Both Walzer and Primoratz agree that in a supreme emergency, whilst the act is tragic and wrong to a certain extent, a political leader is justified in attacking innocent civilians. Orend on the other hand, believes that in a supreme emergency, one is “forced to do terrible things to survive” and can therefore be ‘excused’, but never justified. One may insist that the immunity of innocent civilians from attack as being an absolute moral principle which can never be justifiably infringed due to the victims’ human rights such as the rift to life and integrity, however, Schwenkenbecher (2009) demonstrates that actors are not just excused for killing innocents in a supreme emergency situation, but are morally required to do so. According to Schwenkenbecher, if a political actor has a moral obligation to act in a certain way (e.g Churchill being required to protect British citizens during WWII), then one is morally justified in so acting. To take a moral absolutist position in a supreme emergency would be entirely irresponsible, and if the case that targeting innocents prevented a moral disaster, then it would be morally wrong to not take these appropriate steps (Schewnkenbecher, 2009). As Walzer (2015) affirms, “Utilitarian calculation can force us to violate the rules of war”; to take an absolutist position by obeying the moral law in a supreme emergency would be more unjustified than committing an act of terrorism in a supreme emergency itself as the former would have far worse consequences.
A final point for us to consider is the perpetrators of terrorism and who can be justified in committing such acts. On the subject of terrorism, Walzer appears to hold double standard when it comes to state vs non state actors. For non state actors, terrorism is a strategy employed that characterises the deliberate violation of ethical and political norms, and is therefore indefensible and unjust. However, as mentioned previously, he also views (and justifies) the bombing of German cities such as Dresden by the British during WWII as an act of ‘terrorism’. Walzer is therefore inconsistent in his approach to terrorism and Valls (2000) complains he codifies a “pro-state bias” as his supreme emergency argument is only available to states and their representatives. Furthermore, Coady (1985) asserts that from a philosophical point of view this double standard cannot be sustained and argues that consistency requires that we apply the same standards to both kinds of political violence, state and non state. So can non state acts of terrorism be justified in the same way state acts are? Valls claims they can, and argues that on the most plausible account of just war theory, taking into account the ultimate basis of its criteria, political violence undertaken by non state actors can, in principle, satisfy the requirements of a just war. According to Walzer, for a supreme emergency to be justified, you can disregard jus in bello if all other options are exhausted and a disaster for the ‘political community’ is imminent and severe (Walzer, 2015). Political communities, however, are not limited to just nation states. Political communities can be a wide range of groups, including racial, ethnic and religious groups. For example then, under Walzer’s definition of a supreme emergency, during WWII the European Jewish community faced a supreme emergency due to the holocaust. Although the European Jews were not a state, surely a group of Jewish militants would be justified in attacking German civilians if it gave any hope of stopping or minimising the genocide of their people? Even though this involves a horrible wrongdoing, you have a duty to protect yourself and your community, whether you are a state actor or not (Valls, 2000). In the case of the holocaust, therefore, it would be justified under a supreme emergency situation for a non state actor to target non-combatants.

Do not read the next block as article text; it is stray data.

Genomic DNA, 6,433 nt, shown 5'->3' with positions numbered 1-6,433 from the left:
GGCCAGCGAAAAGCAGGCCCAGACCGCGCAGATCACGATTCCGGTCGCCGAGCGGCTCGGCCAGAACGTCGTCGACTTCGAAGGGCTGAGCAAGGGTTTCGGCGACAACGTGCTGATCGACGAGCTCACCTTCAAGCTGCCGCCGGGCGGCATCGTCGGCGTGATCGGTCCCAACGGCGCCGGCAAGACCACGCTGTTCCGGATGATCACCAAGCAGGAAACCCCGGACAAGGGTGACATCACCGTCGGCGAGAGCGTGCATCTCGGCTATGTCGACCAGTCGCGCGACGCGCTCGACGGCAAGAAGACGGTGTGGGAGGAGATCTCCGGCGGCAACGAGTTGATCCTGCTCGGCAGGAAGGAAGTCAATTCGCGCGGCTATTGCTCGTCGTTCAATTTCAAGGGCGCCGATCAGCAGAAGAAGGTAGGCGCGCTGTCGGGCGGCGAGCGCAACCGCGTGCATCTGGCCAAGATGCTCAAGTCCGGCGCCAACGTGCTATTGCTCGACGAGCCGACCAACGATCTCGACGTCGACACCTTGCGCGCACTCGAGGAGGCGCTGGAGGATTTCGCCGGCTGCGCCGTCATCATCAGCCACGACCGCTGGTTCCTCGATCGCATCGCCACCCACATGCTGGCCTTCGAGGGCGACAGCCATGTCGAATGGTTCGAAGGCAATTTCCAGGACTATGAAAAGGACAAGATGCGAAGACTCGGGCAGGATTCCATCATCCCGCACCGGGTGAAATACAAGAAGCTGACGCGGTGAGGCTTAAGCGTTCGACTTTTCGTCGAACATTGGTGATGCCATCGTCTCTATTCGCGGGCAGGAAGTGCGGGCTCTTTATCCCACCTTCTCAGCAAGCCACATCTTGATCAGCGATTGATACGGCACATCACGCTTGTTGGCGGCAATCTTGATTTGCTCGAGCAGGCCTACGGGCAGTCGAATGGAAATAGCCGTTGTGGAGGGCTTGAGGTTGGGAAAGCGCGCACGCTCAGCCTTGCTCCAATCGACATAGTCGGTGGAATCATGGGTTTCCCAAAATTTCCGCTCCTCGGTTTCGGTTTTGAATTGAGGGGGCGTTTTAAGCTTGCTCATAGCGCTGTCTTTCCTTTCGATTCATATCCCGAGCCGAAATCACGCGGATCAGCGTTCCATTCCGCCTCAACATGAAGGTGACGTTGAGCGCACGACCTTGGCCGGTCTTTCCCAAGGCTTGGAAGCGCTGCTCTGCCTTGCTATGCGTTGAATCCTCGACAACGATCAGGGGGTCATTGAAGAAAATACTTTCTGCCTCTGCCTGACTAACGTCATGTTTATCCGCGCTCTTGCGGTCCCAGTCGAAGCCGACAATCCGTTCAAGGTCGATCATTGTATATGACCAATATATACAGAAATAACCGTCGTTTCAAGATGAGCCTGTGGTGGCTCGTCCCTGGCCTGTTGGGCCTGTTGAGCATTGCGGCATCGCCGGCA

In conclusion, this essay has assessed whether terrorism can ever be justified. Firstly, this essay sought to define terrorism and argues that terrorism is not exclusive to non state actors as state actors, in many cases, have been the biggest proponents of terrorism. The bulk of this essay then analysed Michael Walzer’s ‘supreme emergency’ concept in regard to whether terrorism can ever be justified. This essay concludes that in a genuine supreme emergency situation, where all other military and diplomatic options have been exhausted and the threat to your political community is imminent and severe, then using terrorist means can be justified. When facing a total destruction to ones values and way of life, it would be irresponsible to adhere to moral absolutism on the principles of just war. If by killing innocents is the lesser of two evils in the long run, then you are morally justified in committing terrorism. Furthermore, a supreme emergency situation should not be privileged to just state actors. The concept should be applied to both state and non state actors, providing their political community is at risk.